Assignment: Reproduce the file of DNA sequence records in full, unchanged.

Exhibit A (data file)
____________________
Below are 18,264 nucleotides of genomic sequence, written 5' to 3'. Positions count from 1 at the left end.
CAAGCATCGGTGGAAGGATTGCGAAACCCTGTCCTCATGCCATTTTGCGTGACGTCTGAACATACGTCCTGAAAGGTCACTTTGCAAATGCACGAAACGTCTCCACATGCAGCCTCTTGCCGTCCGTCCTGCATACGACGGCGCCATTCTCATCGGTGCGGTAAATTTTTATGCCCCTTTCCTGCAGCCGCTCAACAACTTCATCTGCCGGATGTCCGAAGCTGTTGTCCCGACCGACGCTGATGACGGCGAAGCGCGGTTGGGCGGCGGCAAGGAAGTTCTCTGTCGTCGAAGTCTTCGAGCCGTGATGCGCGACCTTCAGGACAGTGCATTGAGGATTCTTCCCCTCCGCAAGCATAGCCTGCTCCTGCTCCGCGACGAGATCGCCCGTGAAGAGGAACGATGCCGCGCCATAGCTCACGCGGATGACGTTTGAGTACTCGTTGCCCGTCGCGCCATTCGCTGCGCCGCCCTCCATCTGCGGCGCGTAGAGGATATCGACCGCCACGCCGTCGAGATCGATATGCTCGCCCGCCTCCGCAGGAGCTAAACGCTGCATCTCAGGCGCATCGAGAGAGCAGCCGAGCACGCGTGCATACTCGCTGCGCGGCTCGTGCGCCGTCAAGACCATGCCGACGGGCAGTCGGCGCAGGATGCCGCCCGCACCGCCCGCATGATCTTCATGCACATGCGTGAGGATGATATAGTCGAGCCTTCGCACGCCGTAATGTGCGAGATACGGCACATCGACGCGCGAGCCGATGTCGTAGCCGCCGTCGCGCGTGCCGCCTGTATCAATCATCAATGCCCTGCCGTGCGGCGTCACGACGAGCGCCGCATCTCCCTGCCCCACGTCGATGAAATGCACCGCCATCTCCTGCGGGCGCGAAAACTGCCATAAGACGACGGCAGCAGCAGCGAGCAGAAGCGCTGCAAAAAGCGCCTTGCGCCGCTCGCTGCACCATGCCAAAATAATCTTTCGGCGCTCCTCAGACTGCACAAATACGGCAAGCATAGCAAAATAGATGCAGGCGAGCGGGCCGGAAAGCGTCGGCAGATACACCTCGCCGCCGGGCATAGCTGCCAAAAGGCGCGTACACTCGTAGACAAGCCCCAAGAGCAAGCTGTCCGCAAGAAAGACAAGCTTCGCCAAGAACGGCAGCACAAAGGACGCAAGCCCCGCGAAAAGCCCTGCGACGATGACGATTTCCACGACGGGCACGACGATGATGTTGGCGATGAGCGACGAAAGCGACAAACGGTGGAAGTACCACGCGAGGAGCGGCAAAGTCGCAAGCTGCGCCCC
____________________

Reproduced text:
Below are 18,264 nucleotides of genomic sequence, written 5' to 3'. Positions count from 1 at the left end.
CAAGCATCGGTGGAAGGATTGCGAAACCCTGTCCTCATGCCATTTTGCGTGACGTCTGAACATACGTCCTGAAAGGTCACTTTGCAAATGCACGAAACGTCTCCACATGCAGCCTCTTGCCGTCCGTCCTGCATACGACGGCGCCATTCTCATCGGTGCGGTAAATTTTTATGCCCCTTTCCTGCAGCCGCTCAACAACTTCATCTGCCGGATGTCCGAAGCTGTTGTCCCGACCGACGCTGATGACGGCGAAGCGCGGTTGGGCGGCGGCAAGGAAGTTCTCTGTCGTCGAAGTCTTCGAGCCGTGATGCGCGACCTTCAGGACAGTGCATTGAGGATTCTTCCCCTCCGCAAGCATAGCCTGCTCCTGCTCCGCGACGAGATCGCCCGTGAAGAGGAACGATGCCGCGCCATAGCTCACGCGGATGACGTTTGAGTACTCGTTGCCCGTCGCGCCATTCGCTGCGCCGCCCTCCATCTGCGGCGCGTAGAGGATATCGACCGCCACGCCGTCGAGATCGATATGCTCGCCCGCCTCCGCAGGAGCTAAACGCTGCATCTCAGGCGCATCGAGAGAGCAGCCGAGCACGCGTGCATACTCGCTGCGCGGCTCGTGCGCCGTCAAGACCATGCCGACGGGCAGTCGGCGCAGGATGCCGCCCGCACCGCCCGCATGATCTTCATGCACATGCGTGAGGATGATATAGTCGAGCCTTCGCACGCCGTAATGTGCGAGATACGGCACATCGACGCGCGAGCCGATGTCGTAGCCGCCGTCGCGCGTGCCGCCTGTATCAATCATCAATGCCCTGCCGTGCGGCGTCACGACGAGCGCCGCATCTCCCTGCCCCACGTCGATGAAATGCACCGCCATCTCCTGCGGGCGCGAAAACTGCCATAAGACGACGGCAGCAGCAGCGAGCAGAAGCGCTGCAAAAAGCGCCTTGCGCCGCTCGCTGCACCATGCCAAAATAATCTTTCGGCGCTCCTCAGACTGCACAAATACGGCAAGCATAGCAAAATAGATGCAGGCGAGCGGGCCGGAAAGCGTCGGCAGATACACCTCGCCGCCGGGCATAGCTGCCAAAAGGCGCGTACACTCGTAGACAAGCCCCAAGAGCAAGCTGTCCGCAAGAAAGACAAGCTTCGCCAAGAACGGCAGCACAAAGGACGCAAGCCCCGCGAAAAGCCCTGCGACGATGACGATTTCCACGACGGGCACGACGATGATGTTGGCGATGAGCGACGAAAGCGACAAACGGTGGAAGTACCACGCGAGGAGCGGCAAAGTCGCAAGCTGCGCCCC